Watchable Wildlife Sites
Fish Slough is a lush oasis amid an otherwise arid landscape - with less than six inches of rain, and summer temperatures of 100 degrees Fahrenheit. The unusual surface water supply provides for varied plant and animal life, from unique and sensitive species such as Owens pupfish and Owens tui chub, to resident and migrating birds, and small mammals.
Haiwee Deer Winter Range
This area on the edge of the Owens Valley in the eastern Sierra Nevada Mountains was designated as a Watchable Wildlife site because it offers outstanding opportunities to view a portion of the East Monache mule deer herd. As winter moves in, deer move down from the mountains to the valley bottom, at about 4,000 feet above sea level. Here they can forage on diverse grasses and forbs and find water in hidden springs.
Desert Tortoise Natural Area
For three million years, the desert tortoise survived and adapted to changing climates in what is now the California Desert. But in recent years, their numbers have been greatly reduced. This public land in the northwestern Mojave Desert in northeastern Kern County, is managed to protect a unique habitat in its natural state.
Most of Harper Lake is a dry lake bed that lies under the flight area of Edwards Air Force Base. But in its southwest corner, water runoff from nearby farms has created what is probably the largest marsh in the Mojave Desert. This oasis attracts resident wildlife and thousands of migratory waterfowl, shorebirds and wading birds, making this a prime birdwatching spot.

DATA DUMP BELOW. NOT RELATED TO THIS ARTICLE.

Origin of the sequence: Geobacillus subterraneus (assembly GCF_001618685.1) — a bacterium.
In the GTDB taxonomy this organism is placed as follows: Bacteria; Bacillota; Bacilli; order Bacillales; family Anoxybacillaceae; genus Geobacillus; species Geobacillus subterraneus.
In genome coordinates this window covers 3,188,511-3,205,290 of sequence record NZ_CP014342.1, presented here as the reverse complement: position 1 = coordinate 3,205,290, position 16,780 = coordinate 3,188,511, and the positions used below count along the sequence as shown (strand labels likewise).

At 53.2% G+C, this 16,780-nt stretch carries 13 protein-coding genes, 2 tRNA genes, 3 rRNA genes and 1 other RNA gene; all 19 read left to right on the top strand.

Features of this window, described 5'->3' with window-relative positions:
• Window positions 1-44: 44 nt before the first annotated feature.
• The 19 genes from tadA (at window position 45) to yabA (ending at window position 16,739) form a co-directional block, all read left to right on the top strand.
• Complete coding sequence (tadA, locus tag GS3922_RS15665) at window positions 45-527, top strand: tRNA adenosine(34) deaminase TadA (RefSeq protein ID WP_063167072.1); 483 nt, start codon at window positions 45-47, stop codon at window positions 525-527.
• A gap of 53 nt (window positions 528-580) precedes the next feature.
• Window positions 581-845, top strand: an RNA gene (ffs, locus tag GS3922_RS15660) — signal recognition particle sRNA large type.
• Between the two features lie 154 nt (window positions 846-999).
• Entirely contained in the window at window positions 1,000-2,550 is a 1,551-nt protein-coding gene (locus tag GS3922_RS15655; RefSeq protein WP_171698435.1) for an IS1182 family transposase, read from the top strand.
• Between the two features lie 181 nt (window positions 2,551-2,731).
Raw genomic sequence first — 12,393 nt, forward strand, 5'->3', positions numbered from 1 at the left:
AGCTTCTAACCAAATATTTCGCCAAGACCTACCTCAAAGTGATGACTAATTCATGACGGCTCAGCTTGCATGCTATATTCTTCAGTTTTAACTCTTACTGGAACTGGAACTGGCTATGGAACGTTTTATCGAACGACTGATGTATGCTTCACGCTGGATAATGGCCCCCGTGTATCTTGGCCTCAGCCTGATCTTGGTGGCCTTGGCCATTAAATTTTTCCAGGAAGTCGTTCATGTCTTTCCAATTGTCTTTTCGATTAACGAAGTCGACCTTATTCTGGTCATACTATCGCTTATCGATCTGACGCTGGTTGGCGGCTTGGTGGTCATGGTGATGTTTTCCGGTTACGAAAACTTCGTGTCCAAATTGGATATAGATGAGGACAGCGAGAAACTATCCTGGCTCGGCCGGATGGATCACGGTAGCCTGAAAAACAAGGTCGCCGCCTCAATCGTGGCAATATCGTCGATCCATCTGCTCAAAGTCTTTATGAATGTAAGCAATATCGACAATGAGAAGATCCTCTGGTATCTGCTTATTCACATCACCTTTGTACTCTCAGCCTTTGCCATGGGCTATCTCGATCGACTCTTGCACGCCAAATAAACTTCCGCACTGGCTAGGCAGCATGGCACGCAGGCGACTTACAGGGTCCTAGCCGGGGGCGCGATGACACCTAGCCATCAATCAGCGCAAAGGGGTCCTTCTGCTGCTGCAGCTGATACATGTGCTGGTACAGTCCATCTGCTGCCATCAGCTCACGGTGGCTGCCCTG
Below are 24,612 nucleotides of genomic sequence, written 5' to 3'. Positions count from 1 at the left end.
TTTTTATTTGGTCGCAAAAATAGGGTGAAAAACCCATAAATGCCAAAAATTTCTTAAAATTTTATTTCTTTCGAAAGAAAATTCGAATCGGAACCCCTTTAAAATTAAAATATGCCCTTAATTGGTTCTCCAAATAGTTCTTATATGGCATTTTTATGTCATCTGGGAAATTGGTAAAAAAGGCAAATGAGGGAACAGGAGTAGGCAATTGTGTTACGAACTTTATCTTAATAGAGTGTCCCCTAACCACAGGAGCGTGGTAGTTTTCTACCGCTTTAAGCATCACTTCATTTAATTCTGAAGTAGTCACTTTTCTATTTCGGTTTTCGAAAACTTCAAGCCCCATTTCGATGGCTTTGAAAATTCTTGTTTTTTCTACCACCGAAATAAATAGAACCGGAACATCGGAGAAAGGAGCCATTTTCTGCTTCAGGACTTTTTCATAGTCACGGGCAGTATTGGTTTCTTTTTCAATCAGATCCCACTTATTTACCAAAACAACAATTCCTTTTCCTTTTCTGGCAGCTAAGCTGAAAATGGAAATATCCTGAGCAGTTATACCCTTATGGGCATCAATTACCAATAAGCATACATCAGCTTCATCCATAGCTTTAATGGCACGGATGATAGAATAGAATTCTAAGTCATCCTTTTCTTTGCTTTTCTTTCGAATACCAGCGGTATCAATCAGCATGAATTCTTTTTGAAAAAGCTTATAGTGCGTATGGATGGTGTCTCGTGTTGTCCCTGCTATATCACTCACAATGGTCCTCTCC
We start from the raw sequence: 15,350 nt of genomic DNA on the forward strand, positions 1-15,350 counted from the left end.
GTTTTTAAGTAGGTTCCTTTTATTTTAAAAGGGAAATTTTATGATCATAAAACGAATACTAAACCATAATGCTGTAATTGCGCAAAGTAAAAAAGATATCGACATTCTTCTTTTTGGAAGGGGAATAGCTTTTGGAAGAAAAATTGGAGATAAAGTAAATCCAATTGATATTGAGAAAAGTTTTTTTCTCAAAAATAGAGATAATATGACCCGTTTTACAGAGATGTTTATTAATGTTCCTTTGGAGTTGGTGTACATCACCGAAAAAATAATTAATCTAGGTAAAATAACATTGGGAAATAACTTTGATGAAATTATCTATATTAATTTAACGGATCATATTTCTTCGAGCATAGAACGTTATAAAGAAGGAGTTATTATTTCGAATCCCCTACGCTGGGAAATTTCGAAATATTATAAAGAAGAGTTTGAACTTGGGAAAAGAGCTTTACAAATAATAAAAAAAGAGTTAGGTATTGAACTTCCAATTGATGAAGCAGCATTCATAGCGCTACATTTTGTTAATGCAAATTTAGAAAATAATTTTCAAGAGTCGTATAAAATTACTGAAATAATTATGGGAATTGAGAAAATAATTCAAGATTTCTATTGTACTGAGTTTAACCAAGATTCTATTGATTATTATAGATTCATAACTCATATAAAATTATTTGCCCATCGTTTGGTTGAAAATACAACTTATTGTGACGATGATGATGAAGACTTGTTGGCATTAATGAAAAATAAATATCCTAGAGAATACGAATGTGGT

One of the only places where the Mojave River flows above ground all year round. This unusually reliable Mojave Desert water source provides bounty for many animals. More than 180 species of birds have been spotted, and bighorn sheep can now find water here, thanks to habitat restoration efforts. The area also hosts various turtles and lizards, and desert tortoises.
Big Morongo Canyon Preserve
Big Morongo Creek rises to the surface for just three miles between the Mojave and Colorado deserts, before it disappears underground again. The resulting canyon oasis has gained a national reputation among birdwatchers as "a usual spot to see the unusual." At least 235 species of birds have been observed here - including several rare species - along with desert bighorn sheep, mule deer and smaller mammals, lizards and more.
Southeastern Great Basin and Mojave Desert
1- Fish Slough
2- Haiwee Deer Winter Range
3- Desert Tortoise Natural Area
4- Harper Lake
5- Afton Canyon
6- Big Morongo Canyon Preserve